It just makes sense that Tory Gray competes in multiple events for the women’s track and field team at Colby College. Gray is the kind of person who is always doing more than one thing.
A Farmington native and Mt. Blue High School graduate, Gray is a captain and obvious leader on the Mules’ outdoor track and field team. She will probably compete at the New England Small College Athletic Conference championships in three events and is close to qualifying for the New England Division III championships in the javelin. In the fall, she films Colby football home games.
As a Psychology Neuroscience major at Colby, she does lab work on rats at Colby and will be doing more research on concussions and brain trauma in the coming years.
“I have a personality where, if I’m not doing something, I feel like I should be doing something,” Gray said. “I’m kind of always on the move. I need to be busy, I guess. It gives you a good sense of accomplishment, though.”
Gray had her heart set on attending Bates since visiting the school for track in middle school. But her mother insisted she at least visit Colby, and she has done spring and winter sports all four years at the school.
“She’s just a real positive person,” Colby coach Deb Aitken said. “Even when she’s having a frustrating day, she’s still able to remain positive for everybody else. It’s definitely not easy to do. She’s a wonderful person.”
Although she was recruited for track, Gray was also a standout skier at Mt. Blue. She won the Class A slalom and giant slalom in 2006. She skied at Colby her freshman and sophomore seasons, but decided to give it up and competed on the indoor track and field team the last two years. She competed in the javelin, pole vault and high jump at Colby.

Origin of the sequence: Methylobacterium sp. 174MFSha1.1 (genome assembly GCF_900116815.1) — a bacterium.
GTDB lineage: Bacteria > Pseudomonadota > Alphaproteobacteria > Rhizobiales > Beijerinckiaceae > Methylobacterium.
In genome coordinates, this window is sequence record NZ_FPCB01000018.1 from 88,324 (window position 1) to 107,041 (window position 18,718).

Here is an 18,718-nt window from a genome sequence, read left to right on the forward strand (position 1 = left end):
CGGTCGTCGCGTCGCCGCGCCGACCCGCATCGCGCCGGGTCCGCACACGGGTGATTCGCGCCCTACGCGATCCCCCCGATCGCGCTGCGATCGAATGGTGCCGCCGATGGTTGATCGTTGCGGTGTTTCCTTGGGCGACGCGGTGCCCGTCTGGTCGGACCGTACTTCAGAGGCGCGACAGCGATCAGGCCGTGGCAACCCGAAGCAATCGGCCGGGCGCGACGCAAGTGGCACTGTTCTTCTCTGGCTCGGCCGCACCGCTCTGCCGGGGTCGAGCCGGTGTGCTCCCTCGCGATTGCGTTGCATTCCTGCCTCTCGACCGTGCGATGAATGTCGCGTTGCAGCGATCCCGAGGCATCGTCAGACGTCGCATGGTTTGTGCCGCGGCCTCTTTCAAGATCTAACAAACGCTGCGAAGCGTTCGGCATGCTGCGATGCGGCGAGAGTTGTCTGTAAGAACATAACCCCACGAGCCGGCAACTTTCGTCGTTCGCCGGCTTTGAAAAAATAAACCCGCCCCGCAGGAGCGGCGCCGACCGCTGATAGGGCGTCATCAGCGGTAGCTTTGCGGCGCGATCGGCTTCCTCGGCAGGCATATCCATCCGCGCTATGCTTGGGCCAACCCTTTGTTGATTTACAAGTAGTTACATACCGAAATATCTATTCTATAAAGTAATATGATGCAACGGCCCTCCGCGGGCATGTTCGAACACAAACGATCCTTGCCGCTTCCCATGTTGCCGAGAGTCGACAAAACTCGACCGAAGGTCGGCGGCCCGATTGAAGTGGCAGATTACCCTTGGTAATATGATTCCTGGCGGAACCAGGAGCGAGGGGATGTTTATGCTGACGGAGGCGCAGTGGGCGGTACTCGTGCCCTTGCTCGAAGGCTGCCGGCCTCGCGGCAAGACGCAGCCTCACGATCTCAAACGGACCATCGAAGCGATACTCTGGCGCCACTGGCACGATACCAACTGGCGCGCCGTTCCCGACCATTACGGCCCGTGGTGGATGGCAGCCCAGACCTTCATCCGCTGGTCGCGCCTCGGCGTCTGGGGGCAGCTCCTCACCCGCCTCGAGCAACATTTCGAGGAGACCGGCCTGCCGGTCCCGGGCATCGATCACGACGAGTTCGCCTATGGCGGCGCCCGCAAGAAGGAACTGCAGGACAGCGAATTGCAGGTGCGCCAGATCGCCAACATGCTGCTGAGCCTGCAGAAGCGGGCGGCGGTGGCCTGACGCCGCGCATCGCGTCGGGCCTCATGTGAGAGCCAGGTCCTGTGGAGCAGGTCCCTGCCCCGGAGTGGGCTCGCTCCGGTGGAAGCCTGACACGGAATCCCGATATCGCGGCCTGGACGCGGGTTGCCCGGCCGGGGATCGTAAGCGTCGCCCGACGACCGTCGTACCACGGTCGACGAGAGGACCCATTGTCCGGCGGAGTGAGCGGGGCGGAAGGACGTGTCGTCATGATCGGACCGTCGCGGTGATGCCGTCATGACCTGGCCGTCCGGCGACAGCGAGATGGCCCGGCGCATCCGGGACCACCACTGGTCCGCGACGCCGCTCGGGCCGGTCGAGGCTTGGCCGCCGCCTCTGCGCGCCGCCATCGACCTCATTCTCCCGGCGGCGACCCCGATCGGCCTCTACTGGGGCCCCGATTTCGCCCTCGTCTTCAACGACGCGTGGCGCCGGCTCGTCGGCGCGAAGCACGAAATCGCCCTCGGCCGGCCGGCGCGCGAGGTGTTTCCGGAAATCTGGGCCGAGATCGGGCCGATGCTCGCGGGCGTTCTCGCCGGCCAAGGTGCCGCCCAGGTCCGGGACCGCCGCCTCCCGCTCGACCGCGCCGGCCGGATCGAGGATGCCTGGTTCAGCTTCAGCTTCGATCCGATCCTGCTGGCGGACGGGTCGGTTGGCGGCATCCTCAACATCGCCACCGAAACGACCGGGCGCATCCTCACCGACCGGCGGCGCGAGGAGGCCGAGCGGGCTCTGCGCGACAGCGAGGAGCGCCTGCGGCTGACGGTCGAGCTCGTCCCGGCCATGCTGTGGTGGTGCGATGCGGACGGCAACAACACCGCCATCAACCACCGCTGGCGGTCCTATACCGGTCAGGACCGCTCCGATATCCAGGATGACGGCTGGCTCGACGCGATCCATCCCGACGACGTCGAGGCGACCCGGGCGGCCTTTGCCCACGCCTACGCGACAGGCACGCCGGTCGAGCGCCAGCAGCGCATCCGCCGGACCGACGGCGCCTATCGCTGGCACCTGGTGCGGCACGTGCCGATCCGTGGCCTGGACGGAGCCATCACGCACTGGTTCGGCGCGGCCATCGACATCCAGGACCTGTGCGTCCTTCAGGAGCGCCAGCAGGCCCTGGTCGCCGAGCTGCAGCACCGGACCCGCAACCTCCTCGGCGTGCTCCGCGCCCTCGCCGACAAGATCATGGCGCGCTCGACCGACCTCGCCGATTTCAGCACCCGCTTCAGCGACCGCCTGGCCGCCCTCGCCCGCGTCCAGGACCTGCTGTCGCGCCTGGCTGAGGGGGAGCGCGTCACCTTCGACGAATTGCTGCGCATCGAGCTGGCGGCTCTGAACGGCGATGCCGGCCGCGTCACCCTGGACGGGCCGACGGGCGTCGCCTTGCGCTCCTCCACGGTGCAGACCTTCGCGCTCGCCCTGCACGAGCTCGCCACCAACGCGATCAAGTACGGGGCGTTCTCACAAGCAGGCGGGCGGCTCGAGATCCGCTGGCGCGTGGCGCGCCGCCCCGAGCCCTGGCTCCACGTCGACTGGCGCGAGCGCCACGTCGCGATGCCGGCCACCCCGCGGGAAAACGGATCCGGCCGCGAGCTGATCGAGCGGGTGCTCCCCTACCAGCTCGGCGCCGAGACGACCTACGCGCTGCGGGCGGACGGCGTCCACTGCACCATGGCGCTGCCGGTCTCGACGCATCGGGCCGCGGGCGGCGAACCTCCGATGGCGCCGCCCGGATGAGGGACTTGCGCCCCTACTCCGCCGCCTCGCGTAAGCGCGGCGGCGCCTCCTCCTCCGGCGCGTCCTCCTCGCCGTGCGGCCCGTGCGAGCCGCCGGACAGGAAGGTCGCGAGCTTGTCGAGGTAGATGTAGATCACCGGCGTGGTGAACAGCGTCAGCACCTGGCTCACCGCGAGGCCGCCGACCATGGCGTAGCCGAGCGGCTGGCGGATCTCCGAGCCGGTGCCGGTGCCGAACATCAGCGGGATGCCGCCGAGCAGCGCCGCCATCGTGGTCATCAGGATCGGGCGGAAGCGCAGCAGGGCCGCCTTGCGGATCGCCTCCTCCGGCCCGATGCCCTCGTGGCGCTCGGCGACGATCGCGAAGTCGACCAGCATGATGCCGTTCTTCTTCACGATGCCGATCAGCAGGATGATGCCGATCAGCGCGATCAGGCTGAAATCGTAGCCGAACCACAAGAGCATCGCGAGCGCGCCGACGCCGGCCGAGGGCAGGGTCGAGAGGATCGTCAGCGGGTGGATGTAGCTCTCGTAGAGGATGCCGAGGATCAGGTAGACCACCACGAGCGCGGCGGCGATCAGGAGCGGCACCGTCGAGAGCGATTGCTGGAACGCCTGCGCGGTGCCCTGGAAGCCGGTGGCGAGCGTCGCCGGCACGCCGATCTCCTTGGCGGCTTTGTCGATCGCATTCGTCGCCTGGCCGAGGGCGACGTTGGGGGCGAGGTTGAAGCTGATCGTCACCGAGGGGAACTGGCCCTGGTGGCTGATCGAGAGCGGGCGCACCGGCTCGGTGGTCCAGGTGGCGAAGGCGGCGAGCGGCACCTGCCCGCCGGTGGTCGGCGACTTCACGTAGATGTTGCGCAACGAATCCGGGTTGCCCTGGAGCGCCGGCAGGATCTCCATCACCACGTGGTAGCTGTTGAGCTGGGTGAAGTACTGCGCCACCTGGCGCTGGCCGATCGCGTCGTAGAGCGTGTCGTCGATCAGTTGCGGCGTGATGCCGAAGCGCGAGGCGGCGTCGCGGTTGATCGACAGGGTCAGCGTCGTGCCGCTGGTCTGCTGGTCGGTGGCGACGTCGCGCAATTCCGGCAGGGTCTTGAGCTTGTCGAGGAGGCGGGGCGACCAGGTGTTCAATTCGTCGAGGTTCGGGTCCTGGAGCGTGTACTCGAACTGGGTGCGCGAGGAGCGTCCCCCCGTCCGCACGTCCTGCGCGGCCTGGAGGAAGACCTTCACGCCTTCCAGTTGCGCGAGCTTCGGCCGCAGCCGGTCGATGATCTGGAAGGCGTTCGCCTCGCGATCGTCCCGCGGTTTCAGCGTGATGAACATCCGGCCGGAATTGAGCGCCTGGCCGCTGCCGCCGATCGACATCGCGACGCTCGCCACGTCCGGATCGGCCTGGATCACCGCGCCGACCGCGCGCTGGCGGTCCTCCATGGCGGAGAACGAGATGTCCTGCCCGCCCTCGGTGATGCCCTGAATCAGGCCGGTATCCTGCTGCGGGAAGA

“It was so hard,” Gray said. “I didn’t want to give it up, but I needed to close that chapter and move on.”
Through Colby, Gray was able to travel to Greece last year, and she loves working with the rats in the Colby labs. She also has a job lined up at Massachusetts General Hospital, doing research in the brain trauma/concussion lab.
“I’ll actually be working with mice instead of rats,” Gray said. “I’ll be there for two years doing that kind of research. They got a grant from the NFL to do this kind of research. It’s such a hot topic right now, so it’s really, really cool to be at the forefront of it.
“They’re looking at the brains of these deceased football players, and finding this chronic encephalopathy. It’s basically these tangles of cells that kill your brain cells. And I’m kind of concerned with high school students. I think people are more aware now, but I think there needs to be some more safety things going on.”
Gray herself is conflicted now when she watches football. As an athlete, she knows that if you hesitate instead of going at full speed, you can increase your chance for injury. But she’s also seen what the wrong kind of hit can do to a person’s brain.
“It’s like any other sport, in a way,” she said. “If you’re an athlete, you don’t want someone telling you, ‘Don’t hit that person that hard.’ If you change the game that much, you’re going to change the entire game, period.
“But watching football games, I kind of grit my teeth sometimes when I see these big hits. But people love these big hits, too, and it’s a part of the game. I’m kind of hot and cold about it.”
While she’s doing research, Gray will continue to look for ways to be involved in athletics. This season marks not only the end of a successful college career, but also an impetus to keep getting better in a team atmosphere.
“It’s weird to have to close the doors on that, just because I’ve literally being doing sports since I was probably 3 years old,” Gray said. “It’s been just a huge, huge part of my life. I think I’ll probably get into more running, and things like that. I actually just signed up for the Sugarloaf 15K. That’s right after track will be done. That’s my first step in still being competitive.”
Matt DiFilippo — 861-9243